Friday, January 22, 2010
The Complex U.S.-Pakistani Relationship -- Distrust Can Be Very Expensive
The public diplomacy dimension of U.S.-Pakistani relations will assuredly continue to be part of our class discussions in SMPA 150.
Defense Secretary Robert Gates is usually very deft in conveying a public message and in striking a constructive and collaborative tone in engaging the Pentagon's foreign partners. During his visit to Pakistan this week, the challenge -- and the stakes -- were particularly high. Almost every bilateral contretemps and bureaucratic hiccup of late seems to have inflamed public sentiment there against the United States -- despite the fact that there are fewer higher priorities for the Obama Administration than to forge a successful relationship with Islamabad.
Recognizing that the Pakistani public's misgivings about U.S. aims in the region are a key obstacle to strengthening defense cooperation between the two countries, Secretary Gates undertook a series of interviews and public appearances that were designed to reassure Pakistanis about U.S. goals, as reported in this Los Angeles Times piece as well as in a Wall Street Journal news analysis. As we discussed in class on Thursday, this negative view of the U.S. role in Pakistan and American efforts at outreach to the Pakistani public was laid out in a recent op-ed piece by former Pakistani foreign secretary Shamshad Ahmad entitled "Where is US public diplomacy?"
In a January 22 speech at the Pakistan National Defense University, Gates acknowledged that relations between the two countries had been soured by "a very real, and very understandable, trust deficit -- one that has made it more difficult for us to work together to confront the common threat of extremism." In particular, he cited as the root causes of the distrust the U.S. decisions to disengage from the region following the withdrawal of Soviet forces from Afghanistan in 1989 and to distance itself from the Pakistani military in the early nineties. Gates cited these decisions as "a grave strategic mistake." In contrast, he stressed, the U.S. today was determined to build "a stable, long-term, enduring friendship with Pakistan -- based on common interests and mutual respect that will continue to expand and deepen in future years."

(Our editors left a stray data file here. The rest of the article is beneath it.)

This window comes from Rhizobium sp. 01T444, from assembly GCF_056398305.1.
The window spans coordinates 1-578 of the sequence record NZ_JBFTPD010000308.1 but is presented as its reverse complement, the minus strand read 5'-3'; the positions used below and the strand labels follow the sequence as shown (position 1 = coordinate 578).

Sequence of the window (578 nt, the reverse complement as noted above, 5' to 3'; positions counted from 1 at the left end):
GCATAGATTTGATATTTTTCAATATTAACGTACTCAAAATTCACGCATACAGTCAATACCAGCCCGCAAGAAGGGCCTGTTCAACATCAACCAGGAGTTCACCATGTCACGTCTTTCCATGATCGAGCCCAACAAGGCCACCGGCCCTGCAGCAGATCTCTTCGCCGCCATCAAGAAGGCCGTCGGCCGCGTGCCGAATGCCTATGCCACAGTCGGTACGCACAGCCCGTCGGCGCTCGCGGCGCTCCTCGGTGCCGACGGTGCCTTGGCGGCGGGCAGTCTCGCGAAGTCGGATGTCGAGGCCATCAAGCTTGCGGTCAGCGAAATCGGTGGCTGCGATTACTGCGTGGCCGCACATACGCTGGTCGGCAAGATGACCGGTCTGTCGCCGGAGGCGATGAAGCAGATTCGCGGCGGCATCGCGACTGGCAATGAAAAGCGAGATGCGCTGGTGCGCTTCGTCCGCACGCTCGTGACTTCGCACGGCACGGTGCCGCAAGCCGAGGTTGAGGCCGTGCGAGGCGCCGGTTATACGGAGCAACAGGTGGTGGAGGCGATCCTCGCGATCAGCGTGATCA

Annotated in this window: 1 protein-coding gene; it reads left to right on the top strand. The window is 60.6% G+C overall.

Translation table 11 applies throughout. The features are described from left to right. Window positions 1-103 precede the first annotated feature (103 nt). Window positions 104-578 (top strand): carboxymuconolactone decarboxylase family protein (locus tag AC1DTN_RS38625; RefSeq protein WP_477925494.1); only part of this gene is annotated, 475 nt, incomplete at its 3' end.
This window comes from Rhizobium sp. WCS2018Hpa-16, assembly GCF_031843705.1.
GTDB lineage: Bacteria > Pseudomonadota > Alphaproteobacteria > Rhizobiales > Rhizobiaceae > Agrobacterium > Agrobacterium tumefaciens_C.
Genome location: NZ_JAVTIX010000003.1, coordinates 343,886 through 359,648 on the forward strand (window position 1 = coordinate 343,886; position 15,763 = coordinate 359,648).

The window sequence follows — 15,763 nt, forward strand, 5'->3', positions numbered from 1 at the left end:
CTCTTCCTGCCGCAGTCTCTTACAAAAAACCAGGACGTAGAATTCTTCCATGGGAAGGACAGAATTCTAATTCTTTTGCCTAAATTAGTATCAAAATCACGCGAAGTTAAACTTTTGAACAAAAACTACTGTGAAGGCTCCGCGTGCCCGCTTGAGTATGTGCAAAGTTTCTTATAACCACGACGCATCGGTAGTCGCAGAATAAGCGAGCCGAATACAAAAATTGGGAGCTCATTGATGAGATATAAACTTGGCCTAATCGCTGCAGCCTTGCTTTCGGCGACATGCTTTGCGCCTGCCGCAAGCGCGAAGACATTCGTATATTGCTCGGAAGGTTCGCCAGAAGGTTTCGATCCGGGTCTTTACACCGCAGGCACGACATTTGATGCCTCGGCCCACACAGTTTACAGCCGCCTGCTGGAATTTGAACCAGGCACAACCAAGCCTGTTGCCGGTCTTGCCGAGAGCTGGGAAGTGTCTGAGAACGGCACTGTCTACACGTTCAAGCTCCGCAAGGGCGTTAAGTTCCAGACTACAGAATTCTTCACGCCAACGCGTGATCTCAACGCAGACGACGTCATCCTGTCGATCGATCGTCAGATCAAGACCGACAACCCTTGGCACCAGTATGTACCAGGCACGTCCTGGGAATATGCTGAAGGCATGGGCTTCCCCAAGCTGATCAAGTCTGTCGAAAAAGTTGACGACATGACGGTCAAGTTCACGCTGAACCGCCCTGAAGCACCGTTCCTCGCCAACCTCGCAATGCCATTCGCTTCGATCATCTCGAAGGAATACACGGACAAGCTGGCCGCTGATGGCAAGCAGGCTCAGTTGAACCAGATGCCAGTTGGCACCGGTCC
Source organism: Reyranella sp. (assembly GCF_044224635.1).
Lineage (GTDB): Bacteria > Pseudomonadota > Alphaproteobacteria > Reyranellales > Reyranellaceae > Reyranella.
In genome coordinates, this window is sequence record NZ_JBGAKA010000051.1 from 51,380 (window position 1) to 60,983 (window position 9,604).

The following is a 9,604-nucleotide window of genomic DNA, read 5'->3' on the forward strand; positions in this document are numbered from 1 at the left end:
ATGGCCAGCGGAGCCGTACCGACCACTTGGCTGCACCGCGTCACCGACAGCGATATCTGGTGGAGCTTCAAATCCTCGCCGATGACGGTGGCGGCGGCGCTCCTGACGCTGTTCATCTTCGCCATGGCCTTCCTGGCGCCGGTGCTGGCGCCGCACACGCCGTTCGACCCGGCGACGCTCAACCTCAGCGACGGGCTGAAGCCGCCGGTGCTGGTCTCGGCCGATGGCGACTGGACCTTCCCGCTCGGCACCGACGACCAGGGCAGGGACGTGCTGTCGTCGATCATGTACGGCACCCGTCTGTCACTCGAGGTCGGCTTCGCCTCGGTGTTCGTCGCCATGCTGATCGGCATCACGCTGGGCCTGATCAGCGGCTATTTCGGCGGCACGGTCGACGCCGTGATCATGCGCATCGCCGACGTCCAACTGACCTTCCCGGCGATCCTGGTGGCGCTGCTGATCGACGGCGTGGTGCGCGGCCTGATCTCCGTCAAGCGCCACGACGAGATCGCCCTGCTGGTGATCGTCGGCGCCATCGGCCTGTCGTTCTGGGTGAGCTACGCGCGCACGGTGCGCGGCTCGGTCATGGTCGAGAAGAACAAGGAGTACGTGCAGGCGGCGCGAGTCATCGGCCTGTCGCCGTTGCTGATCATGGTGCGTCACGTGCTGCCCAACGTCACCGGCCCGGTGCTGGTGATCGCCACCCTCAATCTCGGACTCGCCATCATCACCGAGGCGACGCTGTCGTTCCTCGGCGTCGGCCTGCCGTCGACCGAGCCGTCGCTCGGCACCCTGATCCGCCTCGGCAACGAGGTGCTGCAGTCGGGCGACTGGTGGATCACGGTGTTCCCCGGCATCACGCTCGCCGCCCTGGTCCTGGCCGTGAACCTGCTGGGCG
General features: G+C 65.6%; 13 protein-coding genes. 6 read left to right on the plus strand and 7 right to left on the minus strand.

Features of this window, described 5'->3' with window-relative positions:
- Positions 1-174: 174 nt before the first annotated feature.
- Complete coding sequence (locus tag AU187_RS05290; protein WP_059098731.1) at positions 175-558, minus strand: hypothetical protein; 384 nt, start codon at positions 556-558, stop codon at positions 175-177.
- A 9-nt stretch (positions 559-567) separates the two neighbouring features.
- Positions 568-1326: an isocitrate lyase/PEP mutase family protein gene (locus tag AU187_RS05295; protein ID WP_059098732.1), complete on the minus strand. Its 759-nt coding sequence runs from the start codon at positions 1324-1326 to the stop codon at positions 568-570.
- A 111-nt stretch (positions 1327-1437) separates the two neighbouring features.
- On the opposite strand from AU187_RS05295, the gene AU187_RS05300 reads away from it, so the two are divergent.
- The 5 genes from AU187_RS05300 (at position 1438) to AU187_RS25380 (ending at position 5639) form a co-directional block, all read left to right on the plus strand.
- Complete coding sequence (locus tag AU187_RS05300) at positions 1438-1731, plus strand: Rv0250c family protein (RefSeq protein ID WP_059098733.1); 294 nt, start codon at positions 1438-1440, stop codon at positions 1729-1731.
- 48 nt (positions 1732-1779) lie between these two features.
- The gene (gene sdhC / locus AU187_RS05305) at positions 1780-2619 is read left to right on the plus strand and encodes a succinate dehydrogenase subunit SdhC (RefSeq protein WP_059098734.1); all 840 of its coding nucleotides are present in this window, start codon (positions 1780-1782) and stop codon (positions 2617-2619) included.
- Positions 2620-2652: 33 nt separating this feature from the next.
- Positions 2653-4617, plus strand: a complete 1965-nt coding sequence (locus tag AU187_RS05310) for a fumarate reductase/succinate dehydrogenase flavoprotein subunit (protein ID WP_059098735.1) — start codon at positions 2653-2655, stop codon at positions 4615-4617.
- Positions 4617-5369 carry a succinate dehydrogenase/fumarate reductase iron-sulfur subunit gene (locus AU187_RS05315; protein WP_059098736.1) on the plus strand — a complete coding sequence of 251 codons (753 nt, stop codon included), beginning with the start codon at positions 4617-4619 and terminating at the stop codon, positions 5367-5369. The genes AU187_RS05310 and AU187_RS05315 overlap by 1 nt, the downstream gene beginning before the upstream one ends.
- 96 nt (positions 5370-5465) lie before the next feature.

How successful was Gates in promoting a more positive view among Pakistanis of U.S.-Pakistani cooperation -- or at least in responding to the more outlandish conspiracy theories in Pakistan about U.S. actions and intentions? Time will tell. Some commentators have suggested the Pakistani army chiefs had already signaled -- embarrassingly, on the very eve of the Secretary's arrival -- that they had no plans to ramp up Pakistan's military efforts along its border with Afghanistan for at least the next six months.
That may well not be the last word. But as Ralph Waldo Emerson once wrote, "Distrust is very expensive," and that certainly holds just as true in international relations as in anything else.